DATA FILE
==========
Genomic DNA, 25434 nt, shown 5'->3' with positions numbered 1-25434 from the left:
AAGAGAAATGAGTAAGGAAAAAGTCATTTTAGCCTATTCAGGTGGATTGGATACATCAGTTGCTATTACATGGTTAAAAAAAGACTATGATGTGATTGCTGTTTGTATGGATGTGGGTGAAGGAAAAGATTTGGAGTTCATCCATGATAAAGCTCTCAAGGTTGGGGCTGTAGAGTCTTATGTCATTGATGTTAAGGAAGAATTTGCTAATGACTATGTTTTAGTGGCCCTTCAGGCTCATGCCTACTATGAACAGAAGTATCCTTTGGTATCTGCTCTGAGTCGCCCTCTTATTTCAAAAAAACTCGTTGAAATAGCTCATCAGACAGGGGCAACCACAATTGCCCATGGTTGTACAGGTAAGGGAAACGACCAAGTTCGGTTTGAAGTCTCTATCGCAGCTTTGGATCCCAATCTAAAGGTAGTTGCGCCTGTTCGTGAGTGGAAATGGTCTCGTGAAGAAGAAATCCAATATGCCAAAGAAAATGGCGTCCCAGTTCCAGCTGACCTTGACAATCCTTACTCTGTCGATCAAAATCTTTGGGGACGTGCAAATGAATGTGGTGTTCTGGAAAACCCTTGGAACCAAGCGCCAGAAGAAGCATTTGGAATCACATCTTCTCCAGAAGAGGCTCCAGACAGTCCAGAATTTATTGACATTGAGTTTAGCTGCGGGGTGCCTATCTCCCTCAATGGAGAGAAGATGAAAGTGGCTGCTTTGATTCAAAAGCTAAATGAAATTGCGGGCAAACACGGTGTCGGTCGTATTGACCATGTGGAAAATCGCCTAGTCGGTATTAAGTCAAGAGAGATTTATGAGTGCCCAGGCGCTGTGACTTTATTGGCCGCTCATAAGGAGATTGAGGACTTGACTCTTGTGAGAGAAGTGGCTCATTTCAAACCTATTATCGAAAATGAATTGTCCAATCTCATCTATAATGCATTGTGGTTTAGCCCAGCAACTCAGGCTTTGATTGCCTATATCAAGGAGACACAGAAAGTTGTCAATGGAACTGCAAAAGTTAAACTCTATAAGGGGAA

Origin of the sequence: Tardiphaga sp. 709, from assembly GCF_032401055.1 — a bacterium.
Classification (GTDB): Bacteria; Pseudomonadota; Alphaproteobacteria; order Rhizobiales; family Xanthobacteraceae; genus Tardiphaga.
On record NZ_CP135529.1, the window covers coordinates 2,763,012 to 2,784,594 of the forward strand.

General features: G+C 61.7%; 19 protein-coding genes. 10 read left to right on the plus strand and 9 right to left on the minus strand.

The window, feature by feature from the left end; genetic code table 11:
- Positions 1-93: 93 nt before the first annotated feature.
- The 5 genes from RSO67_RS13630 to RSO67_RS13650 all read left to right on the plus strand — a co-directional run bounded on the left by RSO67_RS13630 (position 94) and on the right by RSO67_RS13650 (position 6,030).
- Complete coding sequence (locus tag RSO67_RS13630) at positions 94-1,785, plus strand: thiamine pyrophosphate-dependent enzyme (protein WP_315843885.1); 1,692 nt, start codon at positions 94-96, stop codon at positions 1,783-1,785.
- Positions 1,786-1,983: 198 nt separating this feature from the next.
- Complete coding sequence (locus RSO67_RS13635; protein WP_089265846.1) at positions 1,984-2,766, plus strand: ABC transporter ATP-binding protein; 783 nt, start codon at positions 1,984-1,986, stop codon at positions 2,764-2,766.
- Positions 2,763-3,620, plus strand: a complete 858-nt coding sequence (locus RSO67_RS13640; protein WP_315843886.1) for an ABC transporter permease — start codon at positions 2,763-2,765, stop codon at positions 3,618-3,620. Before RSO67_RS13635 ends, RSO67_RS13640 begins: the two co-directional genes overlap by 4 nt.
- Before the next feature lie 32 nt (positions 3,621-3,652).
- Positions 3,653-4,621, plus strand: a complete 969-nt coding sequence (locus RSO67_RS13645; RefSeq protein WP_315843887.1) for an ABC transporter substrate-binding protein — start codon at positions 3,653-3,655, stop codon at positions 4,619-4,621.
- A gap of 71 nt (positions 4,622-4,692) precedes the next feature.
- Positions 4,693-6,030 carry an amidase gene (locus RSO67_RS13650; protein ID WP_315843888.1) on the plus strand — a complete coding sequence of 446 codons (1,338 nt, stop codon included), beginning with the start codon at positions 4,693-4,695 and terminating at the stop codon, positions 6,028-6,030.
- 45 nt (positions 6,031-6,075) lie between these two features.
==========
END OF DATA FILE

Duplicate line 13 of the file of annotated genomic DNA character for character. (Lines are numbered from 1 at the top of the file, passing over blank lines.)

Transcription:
- Positions 2,763-3,620, plus strand: a complete 858-nt coding sequence (locus RSO67_RS13640; protein WP_315843886.1) for an ABC transporter permease — start codon at positions 2,763-2,765, stop codon at positions 3,618-3,620. Before RSO67_RS13635 ends, RSO67_RS13640 begins: the two co-directional genes overlap by 4 nt.